Distribution of Papyri 100-400 C.E.
|110-200||P52 P32 P46 P66 P75 P77/103 P87 P90 P104 P137||0||0||0|
|200-250||P4/64/67 P13 P23 P29 P30 P39 P45 P66 0189||P29 P38||0||0|
|250-300||P1 P5 P9 P12 P15 P16 P18 P20 P22 P27 P28 P37 P40 P47 P49/65 P53 P65 P70 P72 P78 P80 P101 P102 P104 P106 P107 P108 P109 P111 P113 P114 P115 P118 P119 P121 P125 P129 P130 P131 P132 P133 0220||P48 P69 0171||0||0|
|300-400||P6 P7 P8 P10 P17 P19 P21 P24 P25 P38 P50 P57 P62 P71 P81 P82 P85 P86 P88 P110 P117 P120 P122 P123 P126||P21 P88||0||0|
 While at present here in 2020, there are 5,898 manuscripts. There are 140 listed Papyrus manuscripts, 323 Majuscule manuscripts, 2,951 Minuscule manuscripts, and 2,484 Lectionary manuscripts, bringing the total cataloged manuscripts to 5,898 manuscripts. However, you cannot simply total the number of cataloged manuscripts because, for example, P11/14 are the same manuscript but with different catalog numbers. The same is true of P33/5, P4/64/67, P49/65, and P77/103. Now this alone would bring our 140 listed papyrus manuscripts down to 134. ‘Then, we turn to one example from our majuscule manuscripts where clear 0110, 0124, 0178, 0179, 0180, 0190, 0191, 0193, 0194, and 0202 are said to be part of 070. A minuscule manuscript was listed with five separate catalog numbers for 2306, which then have the letters a through e. Thus, we have the following GA numbers: 2306 for 2306a, and 2831- 2834 for 2306b-2306e.’ – (Hixon 2019, 53-4) The problem is much worse when we consider that there are 323 Majuscule manuscripts and then far worse still with a listed 2,951 Minuscule and 2,484 Lectionaries. Nevertheless, those who estimate a total of 5,300 (Jacob W. Peterson, Myths and Mistakes, p. 63) 5,500 manuscripts (Dr. Ed Gravely / ehrmanproject.com/), 5,800 manuscripts (Porter 2013, 23), it is still a truckload of evidence far and above the dismal number of ancient secular author books.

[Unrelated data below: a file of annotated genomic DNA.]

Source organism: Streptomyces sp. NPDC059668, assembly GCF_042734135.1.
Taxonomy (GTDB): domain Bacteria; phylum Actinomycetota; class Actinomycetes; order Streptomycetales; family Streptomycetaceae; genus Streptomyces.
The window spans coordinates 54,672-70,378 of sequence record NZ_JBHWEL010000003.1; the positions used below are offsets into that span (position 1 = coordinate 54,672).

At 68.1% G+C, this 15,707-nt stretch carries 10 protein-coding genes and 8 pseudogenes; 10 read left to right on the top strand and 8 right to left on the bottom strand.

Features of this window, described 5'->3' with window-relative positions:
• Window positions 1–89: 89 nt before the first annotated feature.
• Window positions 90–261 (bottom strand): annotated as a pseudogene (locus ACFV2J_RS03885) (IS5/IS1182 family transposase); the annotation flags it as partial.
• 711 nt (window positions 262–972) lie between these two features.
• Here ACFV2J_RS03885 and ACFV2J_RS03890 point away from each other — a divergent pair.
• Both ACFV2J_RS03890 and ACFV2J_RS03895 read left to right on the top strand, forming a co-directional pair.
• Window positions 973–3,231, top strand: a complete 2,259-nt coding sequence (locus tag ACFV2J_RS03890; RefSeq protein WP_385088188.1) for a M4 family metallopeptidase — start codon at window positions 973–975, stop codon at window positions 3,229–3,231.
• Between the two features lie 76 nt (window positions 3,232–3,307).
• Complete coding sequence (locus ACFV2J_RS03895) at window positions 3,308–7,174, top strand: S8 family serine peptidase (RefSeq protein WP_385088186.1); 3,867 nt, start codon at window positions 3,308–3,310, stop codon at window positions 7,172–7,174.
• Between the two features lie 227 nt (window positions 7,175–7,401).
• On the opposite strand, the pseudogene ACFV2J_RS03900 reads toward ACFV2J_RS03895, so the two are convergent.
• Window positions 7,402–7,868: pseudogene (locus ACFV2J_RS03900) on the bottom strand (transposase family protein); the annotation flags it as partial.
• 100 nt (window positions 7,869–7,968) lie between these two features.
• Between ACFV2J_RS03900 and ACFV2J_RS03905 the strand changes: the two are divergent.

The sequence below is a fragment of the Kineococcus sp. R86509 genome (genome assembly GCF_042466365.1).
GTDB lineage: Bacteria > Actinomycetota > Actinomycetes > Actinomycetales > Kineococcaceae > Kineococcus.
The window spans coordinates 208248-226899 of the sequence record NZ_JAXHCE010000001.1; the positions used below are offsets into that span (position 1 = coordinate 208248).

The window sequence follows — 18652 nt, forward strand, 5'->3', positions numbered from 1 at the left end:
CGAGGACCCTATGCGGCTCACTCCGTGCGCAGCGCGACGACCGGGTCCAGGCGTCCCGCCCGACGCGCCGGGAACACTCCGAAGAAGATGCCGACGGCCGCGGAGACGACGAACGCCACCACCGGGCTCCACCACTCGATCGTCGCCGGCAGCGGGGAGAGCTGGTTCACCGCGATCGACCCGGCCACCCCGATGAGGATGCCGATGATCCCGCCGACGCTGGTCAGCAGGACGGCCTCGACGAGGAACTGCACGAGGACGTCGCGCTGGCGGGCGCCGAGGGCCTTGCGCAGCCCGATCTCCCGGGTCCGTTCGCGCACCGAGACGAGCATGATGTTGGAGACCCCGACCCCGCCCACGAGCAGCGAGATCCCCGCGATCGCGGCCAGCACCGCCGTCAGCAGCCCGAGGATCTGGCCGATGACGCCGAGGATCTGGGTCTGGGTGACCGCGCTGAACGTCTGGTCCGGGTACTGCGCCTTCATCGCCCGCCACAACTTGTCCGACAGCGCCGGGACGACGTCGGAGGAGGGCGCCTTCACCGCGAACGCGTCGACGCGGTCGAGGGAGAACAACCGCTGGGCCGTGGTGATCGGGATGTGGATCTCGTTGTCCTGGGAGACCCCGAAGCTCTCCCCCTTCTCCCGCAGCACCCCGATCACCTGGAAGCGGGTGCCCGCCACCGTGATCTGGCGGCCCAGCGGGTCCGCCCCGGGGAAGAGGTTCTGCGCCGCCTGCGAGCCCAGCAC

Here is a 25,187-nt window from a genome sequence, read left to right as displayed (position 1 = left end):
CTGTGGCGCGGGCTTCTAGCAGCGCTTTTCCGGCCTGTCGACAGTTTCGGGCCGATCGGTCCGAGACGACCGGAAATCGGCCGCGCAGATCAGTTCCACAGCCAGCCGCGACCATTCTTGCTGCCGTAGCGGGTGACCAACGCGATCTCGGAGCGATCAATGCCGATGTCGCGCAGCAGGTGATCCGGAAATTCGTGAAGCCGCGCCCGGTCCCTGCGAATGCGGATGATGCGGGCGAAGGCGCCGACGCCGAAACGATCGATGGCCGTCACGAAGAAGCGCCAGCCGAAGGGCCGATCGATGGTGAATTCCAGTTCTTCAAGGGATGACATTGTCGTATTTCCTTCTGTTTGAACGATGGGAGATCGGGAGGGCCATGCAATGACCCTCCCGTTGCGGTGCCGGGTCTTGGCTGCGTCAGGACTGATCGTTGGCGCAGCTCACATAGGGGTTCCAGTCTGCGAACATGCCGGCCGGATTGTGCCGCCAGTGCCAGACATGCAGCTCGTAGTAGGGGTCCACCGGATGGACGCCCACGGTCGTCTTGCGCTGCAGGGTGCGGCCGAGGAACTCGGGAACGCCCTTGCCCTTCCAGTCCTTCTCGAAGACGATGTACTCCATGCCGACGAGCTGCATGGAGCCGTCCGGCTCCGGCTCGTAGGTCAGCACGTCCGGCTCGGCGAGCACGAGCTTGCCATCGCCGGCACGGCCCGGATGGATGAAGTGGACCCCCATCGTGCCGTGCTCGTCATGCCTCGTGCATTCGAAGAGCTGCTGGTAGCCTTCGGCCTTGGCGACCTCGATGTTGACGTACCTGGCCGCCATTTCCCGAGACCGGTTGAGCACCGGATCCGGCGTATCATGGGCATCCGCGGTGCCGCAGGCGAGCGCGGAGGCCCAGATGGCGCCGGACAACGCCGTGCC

As of January 2016
 “The Protestant designation for the fourteen or fifteen books of doubtful authenticity and authority that are not found in the Hebrew Old Testament but are in manuscripts of the LXX; most of these books were declared canonical by the Roman Catholic church at the Council of Trent in 1546, and they call these books deuterocanonical (second canon).”―Geisler 1986, 637.
 “A word meaning “false writings” and used to designate those spurious and unauthentic books of the late centuries B.C. and early centuries A.D. These books contain religious folklore and have never been considered canonical by the Christian church.”―Geisler 1986, 642.
 Of course, there were no verses in the ancient texts, as they were simply running text. It was Rabbi Isaac Nathan, while working on a concordance, numbered the Bible into verses in 1440 C.E. Robert Estienne (Stephanus) introduced his system for dividing the Bible’s text into numbered verses in 1550 C.E., which we still use today.